Living backyard-garden

Published on March 6th, 2014 | by Guest Author

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Why Preppers Garden: Different Reasons for Growing Your Own Food

As I’ve pointed out before, I think we greenies have a lot in common with preppers/survivalists. Even if the ideologies underlying our actions are completely different, both groups value self-sufficiency, take a hands-on approach to health and well-being, and distrust large institutions (of certain kinds, anyway) telling us what to do.  While you’ll see that Organic Prepper Daisy Luther is suspicious of international-scale sustainability efforts in here post below, the actions she proposes line up pretty nicely with the practical ideas you’ll see on a lot of green sites.

So, is gardening a revolutionary act? Do you put (organic) seeds in the ground just to have ready access to fresh food… or is there also an element of “sticking it to the man” involved? Do you garden for many of the same reason that preppers garden? Share your thoughts with us…

Garden Rebels: 10 Ways to Sow Revolution in Your Back Yard (via www.activistpost.com)

Daisy Luther Activist Post Sometimes I think that the next Revolutionary War will take place in a vegetable garden. Instead of bullets, there will be seeds. Instead of chemical warfare, there will be rainwater, carefully collected from the gutters of…



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  • Joseph Whitehead

    “Collecting rainwater is illegal in many states, and regulated in other states.”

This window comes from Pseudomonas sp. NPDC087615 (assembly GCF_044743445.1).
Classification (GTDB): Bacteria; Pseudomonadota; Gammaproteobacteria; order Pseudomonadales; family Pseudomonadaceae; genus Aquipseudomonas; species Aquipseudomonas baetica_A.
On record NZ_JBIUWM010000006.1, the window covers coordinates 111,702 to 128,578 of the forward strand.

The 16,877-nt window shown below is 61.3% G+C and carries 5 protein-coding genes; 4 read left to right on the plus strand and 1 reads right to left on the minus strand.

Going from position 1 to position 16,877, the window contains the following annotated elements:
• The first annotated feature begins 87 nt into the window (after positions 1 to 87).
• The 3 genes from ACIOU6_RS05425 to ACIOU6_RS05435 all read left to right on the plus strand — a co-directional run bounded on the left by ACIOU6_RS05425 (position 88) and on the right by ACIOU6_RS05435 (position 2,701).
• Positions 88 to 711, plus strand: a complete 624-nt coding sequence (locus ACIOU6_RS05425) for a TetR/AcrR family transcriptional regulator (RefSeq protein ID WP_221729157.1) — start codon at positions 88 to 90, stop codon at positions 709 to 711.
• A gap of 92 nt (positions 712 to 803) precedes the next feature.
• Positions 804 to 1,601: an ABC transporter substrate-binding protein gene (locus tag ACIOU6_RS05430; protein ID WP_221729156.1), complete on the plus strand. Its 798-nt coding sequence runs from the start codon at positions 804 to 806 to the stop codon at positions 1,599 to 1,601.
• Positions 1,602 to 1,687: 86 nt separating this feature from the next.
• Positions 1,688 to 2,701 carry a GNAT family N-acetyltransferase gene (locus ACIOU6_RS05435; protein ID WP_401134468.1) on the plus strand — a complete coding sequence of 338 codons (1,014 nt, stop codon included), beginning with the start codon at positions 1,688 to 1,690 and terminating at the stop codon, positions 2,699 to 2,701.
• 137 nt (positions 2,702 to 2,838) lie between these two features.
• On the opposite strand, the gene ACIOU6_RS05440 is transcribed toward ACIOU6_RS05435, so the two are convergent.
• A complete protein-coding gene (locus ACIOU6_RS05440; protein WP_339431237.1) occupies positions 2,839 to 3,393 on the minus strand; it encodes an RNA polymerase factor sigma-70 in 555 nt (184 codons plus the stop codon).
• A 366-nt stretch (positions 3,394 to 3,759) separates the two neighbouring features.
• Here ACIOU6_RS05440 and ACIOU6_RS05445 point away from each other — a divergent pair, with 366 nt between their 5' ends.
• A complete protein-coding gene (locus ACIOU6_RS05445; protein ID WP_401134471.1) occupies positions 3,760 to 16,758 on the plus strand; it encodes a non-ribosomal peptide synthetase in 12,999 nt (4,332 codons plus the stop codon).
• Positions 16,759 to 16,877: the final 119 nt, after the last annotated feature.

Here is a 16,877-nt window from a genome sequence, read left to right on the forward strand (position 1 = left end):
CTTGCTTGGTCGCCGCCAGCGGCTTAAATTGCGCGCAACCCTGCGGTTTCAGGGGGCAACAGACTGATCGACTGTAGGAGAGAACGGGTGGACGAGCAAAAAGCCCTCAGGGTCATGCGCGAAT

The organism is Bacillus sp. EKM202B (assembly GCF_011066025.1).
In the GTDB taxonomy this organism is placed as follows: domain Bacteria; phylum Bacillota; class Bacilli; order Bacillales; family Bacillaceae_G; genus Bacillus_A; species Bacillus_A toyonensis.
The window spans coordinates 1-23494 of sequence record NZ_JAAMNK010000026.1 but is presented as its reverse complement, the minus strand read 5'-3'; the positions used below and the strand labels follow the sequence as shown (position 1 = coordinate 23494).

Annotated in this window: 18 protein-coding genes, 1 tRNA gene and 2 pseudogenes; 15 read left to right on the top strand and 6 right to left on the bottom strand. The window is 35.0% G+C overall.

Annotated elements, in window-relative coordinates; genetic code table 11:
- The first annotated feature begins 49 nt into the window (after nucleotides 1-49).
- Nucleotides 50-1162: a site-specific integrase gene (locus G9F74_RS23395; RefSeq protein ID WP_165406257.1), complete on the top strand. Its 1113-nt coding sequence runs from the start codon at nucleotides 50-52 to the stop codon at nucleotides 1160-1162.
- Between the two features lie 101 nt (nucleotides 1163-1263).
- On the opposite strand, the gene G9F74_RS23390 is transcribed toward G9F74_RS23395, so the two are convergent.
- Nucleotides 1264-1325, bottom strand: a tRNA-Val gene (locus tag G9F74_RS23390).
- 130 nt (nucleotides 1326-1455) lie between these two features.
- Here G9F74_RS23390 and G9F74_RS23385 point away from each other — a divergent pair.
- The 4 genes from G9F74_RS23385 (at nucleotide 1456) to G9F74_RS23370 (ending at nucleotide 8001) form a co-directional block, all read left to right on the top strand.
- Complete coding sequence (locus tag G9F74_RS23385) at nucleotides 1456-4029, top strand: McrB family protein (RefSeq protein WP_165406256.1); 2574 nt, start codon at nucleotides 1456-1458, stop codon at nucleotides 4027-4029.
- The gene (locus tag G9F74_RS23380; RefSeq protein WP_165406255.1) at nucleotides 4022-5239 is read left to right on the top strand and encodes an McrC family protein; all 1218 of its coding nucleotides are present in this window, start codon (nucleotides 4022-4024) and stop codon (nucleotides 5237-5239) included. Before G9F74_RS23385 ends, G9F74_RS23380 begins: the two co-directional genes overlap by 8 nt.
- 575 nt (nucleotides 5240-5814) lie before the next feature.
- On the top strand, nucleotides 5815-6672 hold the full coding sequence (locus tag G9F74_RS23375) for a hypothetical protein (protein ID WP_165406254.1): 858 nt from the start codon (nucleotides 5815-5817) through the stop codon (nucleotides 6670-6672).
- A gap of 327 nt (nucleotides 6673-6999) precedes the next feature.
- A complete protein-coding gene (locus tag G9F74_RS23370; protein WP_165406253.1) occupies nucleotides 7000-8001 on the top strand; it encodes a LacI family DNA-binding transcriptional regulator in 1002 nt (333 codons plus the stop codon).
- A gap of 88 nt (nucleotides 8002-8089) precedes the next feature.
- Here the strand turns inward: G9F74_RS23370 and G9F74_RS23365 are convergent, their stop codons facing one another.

This is old news. Like, a century or 2 old. Western states have pretty much been that way since day one due to the cattle wars. New evidence seems to point out that all but a tiny drop of a gallon of rainfall in say, Colorado Springs, evaporates before it ever reaches another state. With reservoirs running dry and cities on the coast not building desalination plants, the writing’s on the wall. I wonder what California will do when other states start making motions in their state or the national congress to allow even limited private water-saving and point out California failing to invest in the power and desalination plants to cover say, even just LA. After all, it wasn’t the rainfall on the actual land that people used to push neighbors out, it was control of the water that flowed from uphill sources that allowed this strategy and triggered ‘little wars’ on the frontier. That’s the difference between an acre-foot and a lake.

    The reason a lot of people keep seeds is the same reason that people like to keep historical records such as books outside the hands of censors. It’s information in a tangible form. It’s pretty hard to remotely erase a seed. The major way to do it would probably make laws enabling (common-law) or disabling (patents) a moot point! No mouths on Earth left to feed, no need anywhere on Earth for a farm. XD

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